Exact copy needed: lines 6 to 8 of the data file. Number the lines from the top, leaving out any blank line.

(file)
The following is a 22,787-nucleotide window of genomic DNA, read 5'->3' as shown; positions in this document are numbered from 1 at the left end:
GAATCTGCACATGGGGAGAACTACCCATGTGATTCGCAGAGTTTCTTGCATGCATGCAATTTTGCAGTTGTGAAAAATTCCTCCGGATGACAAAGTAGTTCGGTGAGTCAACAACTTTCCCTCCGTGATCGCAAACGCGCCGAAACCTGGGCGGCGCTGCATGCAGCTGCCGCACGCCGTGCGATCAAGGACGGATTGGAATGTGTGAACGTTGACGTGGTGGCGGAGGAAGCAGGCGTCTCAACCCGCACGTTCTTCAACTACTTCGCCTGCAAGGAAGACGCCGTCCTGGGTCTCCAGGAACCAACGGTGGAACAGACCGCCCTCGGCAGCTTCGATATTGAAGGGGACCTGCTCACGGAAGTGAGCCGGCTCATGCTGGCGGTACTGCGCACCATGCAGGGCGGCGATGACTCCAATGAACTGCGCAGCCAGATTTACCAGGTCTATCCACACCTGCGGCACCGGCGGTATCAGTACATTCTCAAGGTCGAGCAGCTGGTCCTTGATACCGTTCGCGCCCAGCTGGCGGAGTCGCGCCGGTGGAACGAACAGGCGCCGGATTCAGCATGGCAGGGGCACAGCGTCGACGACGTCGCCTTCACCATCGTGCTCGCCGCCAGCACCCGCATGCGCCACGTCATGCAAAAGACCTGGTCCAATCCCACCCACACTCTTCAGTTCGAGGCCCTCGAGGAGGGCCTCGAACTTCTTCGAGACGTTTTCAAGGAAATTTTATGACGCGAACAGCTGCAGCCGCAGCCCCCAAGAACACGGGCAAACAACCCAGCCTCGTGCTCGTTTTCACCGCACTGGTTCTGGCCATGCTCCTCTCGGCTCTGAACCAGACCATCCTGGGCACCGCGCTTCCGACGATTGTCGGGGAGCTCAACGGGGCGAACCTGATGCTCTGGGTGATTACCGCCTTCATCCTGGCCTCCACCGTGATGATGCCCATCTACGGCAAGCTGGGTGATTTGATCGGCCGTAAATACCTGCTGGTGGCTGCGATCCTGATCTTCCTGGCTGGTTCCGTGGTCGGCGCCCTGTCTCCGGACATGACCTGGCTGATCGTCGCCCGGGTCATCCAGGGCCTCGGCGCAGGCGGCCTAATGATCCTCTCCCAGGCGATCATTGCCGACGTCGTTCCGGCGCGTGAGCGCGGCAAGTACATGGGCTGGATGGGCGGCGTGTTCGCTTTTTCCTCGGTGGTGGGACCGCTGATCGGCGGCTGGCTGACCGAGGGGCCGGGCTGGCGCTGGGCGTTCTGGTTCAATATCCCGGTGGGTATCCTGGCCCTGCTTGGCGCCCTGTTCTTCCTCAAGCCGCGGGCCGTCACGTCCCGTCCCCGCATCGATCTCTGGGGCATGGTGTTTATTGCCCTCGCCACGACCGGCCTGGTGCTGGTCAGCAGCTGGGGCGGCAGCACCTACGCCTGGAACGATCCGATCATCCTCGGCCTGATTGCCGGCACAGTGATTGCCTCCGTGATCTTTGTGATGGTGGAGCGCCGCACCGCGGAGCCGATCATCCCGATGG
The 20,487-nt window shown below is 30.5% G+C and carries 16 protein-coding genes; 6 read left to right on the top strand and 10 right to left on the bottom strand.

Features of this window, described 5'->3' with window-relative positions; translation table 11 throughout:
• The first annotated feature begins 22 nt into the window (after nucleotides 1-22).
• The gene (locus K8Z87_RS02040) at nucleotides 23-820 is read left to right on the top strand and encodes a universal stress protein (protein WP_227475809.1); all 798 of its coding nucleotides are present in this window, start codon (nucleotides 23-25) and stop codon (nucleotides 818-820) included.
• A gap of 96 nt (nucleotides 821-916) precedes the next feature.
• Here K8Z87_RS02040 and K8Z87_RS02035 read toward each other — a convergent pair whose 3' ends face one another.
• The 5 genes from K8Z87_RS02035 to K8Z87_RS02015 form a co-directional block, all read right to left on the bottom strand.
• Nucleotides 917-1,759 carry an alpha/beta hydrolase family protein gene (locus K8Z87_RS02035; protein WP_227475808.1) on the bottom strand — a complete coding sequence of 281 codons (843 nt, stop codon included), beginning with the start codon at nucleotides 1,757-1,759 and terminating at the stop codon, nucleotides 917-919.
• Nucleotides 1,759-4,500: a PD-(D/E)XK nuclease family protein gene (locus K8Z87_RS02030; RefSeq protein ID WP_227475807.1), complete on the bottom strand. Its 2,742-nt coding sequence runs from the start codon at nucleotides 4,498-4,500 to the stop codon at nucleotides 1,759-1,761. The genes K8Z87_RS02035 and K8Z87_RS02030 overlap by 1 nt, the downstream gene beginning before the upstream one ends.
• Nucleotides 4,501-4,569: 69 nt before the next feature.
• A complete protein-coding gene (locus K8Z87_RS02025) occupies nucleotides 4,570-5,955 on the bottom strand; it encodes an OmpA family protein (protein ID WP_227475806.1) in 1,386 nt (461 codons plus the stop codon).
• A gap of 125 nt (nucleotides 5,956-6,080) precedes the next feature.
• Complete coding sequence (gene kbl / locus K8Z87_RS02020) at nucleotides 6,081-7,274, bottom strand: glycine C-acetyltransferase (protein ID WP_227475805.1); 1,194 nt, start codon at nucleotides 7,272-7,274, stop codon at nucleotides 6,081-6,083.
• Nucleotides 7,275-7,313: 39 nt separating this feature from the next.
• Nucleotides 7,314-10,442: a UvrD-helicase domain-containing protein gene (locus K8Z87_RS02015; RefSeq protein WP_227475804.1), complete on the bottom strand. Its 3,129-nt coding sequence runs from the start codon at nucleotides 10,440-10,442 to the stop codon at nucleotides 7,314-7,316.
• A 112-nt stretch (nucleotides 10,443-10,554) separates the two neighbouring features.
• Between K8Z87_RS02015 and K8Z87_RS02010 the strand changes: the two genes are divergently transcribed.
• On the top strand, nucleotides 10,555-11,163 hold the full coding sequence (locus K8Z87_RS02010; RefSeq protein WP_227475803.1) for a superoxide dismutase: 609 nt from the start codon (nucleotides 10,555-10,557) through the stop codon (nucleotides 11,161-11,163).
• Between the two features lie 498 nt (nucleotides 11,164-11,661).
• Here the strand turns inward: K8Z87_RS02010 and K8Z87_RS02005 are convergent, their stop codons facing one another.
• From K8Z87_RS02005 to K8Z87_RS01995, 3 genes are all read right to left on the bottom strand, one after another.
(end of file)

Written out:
• The gene (locus K8Z87_RS02040) at nucleotides 23-820 is read left to right on the top strand and encodes a universal stress protein (protein WP_227475809.1); all 798 of its coding nucleotides are present in this window, start codon (nucleotides 23-25) and stop codon (nucleotides 818-820) included.
• A gap of 96 nt (nucleotides 821-916) precedes the next feature.
• Here K8Z87_RS02040 and K8Z87_RS02035 read toward each other — a convergent pair whose 3' ends face one another.